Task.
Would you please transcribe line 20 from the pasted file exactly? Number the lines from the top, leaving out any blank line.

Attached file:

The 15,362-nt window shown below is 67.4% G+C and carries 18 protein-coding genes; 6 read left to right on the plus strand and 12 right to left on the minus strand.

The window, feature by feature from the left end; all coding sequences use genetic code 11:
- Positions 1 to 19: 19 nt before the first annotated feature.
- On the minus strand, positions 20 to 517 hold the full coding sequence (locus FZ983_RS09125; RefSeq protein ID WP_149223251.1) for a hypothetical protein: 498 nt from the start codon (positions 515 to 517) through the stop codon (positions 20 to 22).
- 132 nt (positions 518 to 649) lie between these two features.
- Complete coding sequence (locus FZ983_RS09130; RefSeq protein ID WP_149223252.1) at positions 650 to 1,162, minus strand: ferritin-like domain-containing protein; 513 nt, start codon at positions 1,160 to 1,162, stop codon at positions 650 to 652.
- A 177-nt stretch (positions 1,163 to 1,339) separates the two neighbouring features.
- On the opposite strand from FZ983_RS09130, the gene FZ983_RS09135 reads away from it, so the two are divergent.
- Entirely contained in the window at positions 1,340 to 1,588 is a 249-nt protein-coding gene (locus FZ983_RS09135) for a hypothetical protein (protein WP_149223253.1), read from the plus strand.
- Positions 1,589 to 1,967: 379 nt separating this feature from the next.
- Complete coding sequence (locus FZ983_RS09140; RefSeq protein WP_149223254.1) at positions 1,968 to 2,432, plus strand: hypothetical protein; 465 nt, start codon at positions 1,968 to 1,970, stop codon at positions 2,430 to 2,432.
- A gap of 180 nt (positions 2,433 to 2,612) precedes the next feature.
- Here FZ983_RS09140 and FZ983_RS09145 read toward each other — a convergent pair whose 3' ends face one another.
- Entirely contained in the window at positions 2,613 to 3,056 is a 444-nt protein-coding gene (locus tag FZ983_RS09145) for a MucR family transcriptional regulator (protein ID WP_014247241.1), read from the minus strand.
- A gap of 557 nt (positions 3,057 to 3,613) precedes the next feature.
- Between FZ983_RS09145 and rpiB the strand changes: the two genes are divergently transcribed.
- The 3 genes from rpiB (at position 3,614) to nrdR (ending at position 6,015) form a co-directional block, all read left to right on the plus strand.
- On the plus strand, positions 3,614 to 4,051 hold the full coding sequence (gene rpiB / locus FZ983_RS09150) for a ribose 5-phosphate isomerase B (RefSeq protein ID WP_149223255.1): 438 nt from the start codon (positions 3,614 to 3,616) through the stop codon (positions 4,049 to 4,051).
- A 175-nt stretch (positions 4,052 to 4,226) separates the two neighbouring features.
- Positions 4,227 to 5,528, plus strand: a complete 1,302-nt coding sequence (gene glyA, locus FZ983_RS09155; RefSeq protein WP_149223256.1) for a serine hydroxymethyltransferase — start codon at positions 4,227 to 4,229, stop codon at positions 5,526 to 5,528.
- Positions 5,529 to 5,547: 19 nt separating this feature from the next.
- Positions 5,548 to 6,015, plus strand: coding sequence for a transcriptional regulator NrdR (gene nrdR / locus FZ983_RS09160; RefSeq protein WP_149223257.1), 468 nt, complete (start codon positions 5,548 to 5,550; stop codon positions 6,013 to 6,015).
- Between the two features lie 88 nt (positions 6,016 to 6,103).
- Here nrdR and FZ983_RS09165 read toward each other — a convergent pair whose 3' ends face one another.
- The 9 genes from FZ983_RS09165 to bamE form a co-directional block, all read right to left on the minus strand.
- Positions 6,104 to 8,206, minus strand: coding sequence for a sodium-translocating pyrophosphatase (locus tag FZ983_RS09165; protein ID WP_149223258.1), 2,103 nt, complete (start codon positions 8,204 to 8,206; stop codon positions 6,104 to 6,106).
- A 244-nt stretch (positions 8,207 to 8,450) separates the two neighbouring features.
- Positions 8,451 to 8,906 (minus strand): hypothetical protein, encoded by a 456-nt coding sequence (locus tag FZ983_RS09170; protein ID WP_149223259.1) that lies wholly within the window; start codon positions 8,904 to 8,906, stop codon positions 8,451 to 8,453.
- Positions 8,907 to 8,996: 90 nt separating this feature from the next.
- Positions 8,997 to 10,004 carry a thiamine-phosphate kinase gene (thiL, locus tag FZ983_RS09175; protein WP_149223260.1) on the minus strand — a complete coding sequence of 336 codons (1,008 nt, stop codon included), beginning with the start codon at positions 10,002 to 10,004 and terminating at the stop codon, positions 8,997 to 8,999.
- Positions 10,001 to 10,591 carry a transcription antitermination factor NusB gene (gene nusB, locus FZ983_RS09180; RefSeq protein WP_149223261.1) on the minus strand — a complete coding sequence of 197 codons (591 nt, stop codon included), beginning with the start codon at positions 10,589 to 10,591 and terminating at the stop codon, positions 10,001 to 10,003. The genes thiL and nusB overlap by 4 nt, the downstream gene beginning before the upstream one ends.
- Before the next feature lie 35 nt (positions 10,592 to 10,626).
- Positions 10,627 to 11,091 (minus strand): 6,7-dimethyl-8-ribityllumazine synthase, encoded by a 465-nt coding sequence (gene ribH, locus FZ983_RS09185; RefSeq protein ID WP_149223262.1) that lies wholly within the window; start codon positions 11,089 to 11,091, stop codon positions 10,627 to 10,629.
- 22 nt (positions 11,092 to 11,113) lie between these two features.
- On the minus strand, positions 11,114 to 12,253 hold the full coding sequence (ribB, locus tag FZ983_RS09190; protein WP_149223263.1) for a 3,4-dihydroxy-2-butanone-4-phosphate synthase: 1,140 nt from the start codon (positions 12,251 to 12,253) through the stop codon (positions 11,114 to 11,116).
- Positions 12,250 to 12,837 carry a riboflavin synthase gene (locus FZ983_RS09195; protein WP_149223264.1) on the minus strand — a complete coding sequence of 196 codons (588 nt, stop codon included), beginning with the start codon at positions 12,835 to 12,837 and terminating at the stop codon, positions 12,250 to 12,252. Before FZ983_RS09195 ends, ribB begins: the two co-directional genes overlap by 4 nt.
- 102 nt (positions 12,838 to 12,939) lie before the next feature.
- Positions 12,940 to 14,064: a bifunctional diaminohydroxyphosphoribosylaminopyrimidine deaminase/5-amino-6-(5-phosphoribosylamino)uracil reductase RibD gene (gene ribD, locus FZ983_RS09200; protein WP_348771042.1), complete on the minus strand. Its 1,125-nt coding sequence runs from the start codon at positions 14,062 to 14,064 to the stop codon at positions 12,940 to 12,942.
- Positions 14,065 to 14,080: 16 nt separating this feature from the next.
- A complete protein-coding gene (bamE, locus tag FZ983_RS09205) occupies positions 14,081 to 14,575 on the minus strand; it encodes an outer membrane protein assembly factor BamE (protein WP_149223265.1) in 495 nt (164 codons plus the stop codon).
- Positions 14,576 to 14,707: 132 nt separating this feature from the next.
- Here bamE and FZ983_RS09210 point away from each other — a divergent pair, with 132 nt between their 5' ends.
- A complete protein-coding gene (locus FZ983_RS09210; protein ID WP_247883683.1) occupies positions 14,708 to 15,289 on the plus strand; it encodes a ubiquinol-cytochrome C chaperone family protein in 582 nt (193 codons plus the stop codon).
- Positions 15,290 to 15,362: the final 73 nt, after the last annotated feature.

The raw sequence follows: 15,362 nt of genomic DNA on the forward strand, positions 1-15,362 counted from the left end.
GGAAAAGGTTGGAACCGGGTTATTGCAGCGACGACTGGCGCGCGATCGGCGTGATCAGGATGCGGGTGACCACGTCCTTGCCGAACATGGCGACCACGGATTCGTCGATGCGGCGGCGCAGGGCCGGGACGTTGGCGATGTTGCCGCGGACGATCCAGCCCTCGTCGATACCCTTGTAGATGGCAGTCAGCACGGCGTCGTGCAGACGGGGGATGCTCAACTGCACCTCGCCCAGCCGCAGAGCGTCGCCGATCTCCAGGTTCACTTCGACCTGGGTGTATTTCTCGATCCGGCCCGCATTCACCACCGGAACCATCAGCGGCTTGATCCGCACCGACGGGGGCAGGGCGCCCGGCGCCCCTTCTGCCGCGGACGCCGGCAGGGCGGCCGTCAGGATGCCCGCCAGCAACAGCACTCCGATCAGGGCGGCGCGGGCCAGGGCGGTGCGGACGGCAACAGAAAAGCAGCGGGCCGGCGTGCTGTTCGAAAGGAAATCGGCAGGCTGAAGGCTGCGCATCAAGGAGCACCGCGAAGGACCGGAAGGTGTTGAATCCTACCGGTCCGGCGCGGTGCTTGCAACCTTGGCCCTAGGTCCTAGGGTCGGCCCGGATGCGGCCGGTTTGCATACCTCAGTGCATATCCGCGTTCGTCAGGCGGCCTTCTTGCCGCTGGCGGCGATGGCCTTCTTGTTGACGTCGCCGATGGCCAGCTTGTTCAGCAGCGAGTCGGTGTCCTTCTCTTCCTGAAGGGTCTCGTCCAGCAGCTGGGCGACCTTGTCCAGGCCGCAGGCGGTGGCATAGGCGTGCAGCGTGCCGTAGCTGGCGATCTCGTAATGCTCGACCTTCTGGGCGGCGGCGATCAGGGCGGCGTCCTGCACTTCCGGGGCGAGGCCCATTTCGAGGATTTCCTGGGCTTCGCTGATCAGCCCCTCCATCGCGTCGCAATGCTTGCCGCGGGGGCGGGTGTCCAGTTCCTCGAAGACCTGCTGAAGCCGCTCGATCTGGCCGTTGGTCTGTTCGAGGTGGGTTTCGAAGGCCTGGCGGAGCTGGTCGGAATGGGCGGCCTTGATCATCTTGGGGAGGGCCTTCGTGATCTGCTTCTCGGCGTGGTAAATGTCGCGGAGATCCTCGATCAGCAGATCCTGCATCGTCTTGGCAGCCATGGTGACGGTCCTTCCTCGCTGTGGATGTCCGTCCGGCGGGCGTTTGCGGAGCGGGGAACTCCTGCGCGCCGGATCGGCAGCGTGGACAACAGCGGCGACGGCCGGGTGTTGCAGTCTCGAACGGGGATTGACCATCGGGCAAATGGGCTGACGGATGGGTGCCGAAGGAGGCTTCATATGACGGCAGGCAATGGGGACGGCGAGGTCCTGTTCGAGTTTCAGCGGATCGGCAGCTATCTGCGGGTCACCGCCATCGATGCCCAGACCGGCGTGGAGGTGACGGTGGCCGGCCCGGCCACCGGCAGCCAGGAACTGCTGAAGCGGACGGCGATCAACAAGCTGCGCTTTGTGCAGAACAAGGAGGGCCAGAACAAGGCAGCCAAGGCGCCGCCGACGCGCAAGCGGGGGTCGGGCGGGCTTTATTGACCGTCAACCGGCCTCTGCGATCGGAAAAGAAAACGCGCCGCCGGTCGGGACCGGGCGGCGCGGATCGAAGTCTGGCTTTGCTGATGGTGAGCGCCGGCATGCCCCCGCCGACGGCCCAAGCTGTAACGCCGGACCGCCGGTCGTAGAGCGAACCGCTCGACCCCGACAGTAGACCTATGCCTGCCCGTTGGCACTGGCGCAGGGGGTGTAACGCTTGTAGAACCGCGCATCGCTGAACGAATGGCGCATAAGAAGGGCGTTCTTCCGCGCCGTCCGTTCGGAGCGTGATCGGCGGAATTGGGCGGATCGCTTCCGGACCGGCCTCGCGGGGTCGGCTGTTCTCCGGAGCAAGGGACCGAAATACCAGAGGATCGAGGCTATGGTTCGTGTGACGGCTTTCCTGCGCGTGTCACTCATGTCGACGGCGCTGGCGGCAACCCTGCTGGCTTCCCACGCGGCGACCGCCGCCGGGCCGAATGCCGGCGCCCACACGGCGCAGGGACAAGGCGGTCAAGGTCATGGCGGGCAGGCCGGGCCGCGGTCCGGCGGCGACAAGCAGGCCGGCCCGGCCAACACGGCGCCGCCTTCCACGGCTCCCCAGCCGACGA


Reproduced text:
- Positions 4,227 to 5,528, plus strand: a complete 1,302-nt coding sequence (gene glyA, locus FZ983_RS09155; RefSeq protein WP_149223256.1) for a serine hydroxymethyltransferase — start codon at positions 4,227 to 4,229, stop codon at positions 5,526 to 5,528.